Is Snoring Ruining Your Relationship?

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woman awake in bed
Is it fair to get upset at your partner over loud sleeping habits?

Our significant others often have at least one or two subconscious habits that can drive us crazy. From tapping on tables with eating utensils to clicking their jaws whenever they chew, people are prone to have little ticks that may frustrate the ones who love them most. But has your partner ever had a tendency that drove you crazy enough to break up?

According to a new study by pharmaceutical brand Nytol for National Stop Snoring Week, 41% of snorers experience issues with their partners nightly. And the evenings aren't the only time relationships can suffer — 27% regularly feel grumpy in the morning while 21% are frequently exhausted, both of which can contribute to an unpleasant demeanor and a potentially bad day as a pair. Add up enough of those bad days and your relationship can truly suffer.

But is it fair to get upset at your significant other when he or she can't help their nighttime loudness?

Here's where things get tricky: even though one person may feel frustrated with the other for constantly shaking the walls with their snores, it typically isn't something they can help easily.

I have consistently dated snorers, often very heavy ones, and have never known exactly what to do about it. Do I nudge him? Or would that be rude? Should I tell him or will that just cause him to be embarrassed? Even when I am feeling awful because can't sleep from the noise, I still feel guilty saying anything, so I typically avoid doing so.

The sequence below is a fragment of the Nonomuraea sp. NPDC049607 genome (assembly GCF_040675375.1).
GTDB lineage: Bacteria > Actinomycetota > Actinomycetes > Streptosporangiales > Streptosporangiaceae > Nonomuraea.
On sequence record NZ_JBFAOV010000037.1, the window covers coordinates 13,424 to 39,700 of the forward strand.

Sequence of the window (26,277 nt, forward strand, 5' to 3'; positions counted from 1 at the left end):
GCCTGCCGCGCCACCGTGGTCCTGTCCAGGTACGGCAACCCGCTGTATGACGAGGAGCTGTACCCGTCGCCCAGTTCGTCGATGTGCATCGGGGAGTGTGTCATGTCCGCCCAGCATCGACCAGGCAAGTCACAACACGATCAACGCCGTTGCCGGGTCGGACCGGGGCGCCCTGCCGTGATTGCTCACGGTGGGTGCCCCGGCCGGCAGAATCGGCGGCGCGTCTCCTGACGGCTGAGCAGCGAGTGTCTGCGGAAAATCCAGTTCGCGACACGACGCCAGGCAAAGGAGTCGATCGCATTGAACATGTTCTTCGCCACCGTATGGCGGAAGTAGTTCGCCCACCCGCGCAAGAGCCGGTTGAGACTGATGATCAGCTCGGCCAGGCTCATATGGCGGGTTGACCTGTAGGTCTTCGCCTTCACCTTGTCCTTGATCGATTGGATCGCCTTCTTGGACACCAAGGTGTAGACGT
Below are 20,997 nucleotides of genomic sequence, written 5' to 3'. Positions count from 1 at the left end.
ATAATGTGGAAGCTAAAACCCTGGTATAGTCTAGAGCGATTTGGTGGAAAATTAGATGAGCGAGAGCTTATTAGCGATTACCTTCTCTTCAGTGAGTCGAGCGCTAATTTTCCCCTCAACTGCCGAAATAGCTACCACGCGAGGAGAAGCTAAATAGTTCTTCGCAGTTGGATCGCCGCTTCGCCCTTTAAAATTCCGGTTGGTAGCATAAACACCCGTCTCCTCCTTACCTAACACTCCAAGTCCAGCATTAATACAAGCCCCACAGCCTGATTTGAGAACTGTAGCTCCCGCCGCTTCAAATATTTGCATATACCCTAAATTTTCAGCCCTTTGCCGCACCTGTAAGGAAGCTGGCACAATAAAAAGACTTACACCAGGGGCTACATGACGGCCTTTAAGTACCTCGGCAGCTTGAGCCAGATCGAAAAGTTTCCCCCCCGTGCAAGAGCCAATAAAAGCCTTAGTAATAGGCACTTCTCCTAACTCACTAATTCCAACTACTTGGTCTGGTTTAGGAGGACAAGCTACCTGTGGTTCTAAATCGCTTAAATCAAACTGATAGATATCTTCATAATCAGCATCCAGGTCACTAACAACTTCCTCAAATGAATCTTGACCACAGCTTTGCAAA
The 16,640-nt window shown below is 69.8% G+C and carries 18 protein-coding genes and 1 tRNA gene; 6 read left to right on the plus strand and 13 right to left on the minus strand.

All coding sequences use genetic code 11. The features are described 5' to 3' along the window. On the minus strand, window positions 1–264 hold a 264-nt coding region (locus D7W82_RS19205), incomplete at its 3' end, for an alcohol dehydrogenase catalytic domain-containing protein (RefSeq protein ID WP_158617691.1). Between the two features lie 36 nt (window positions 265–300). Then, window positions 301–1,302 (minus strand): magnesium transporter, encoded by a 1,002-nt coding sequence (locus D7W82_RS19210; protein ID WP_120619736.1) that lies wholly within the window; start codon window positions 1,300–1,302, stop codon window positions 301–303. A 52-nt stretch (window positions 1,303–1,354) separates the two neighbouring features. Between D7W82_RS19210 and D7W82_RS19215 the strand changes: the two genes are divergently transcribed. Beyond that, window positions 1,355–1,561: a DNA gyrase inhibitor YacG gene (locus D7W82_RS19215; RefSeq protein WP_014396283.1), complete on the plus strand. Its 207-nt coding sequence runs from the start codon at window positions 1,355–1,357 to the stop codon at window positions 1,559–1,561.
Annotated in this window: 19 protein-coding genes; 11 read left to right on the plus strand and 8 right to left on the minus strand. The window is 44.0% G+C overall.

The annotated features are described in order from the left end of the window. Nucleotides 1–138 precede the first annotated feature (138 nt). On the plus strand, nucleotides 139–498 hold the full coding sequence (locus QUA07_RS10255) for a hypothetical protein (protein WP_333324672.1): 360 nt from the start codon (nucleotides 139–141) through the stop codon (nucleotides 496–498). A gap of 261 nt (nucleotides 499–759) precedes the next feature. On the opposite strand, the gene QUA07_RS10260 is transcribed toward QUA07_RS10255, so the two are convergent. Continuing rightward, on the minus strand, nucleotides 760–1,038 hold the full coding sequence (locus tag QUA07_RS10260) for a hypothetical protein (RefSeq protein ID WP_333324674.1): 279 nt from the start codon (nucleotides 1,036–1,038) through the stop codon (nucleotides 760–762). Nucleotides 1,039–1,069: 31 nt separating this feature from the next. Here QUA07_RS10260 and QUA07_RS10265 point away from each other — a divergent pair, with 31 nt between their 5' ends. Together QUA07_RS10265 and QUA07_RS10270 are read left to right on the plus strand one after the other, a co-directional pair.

And honestly? I am glad, because it's something they could rarely help (many had breathing or bone structure issues that led to heavy snoring) and I would've hated to make them feel anxious as a result. I just had to ensure I either fell asleep first or put a bit of music on to drown out the sounds.

I, for one, talk in my sleep. Really loudly. I moan, cry and sometimes even yell, but typically I just mumble unintelligible sentences that are inapplicable to absolutely anything that person and I could actually be speaking about. In the morning, we would sometimes discuss it and laugh about the whole thing, and most of my partners have been really understanding about it so I haven't felt embarrassed. One, however, used to criticize and mock me for my habit of sleeptalking which only made me resent him since it wasn't something I could do much about short of taping my own mouth shut.

Sure, when you're frustrated with your partner's habits, it’s easy to get upset at him or her. Just remember: if your significant other can't help the snoring, being mean or resentful about it won't do much to solve anything. Instead, try working on techniques together than could either solve the snoring itself or simply mask the sounds.

Is snoring an issue in your relationship? How do you and your partner deal with it? Share your tips in the comments below.

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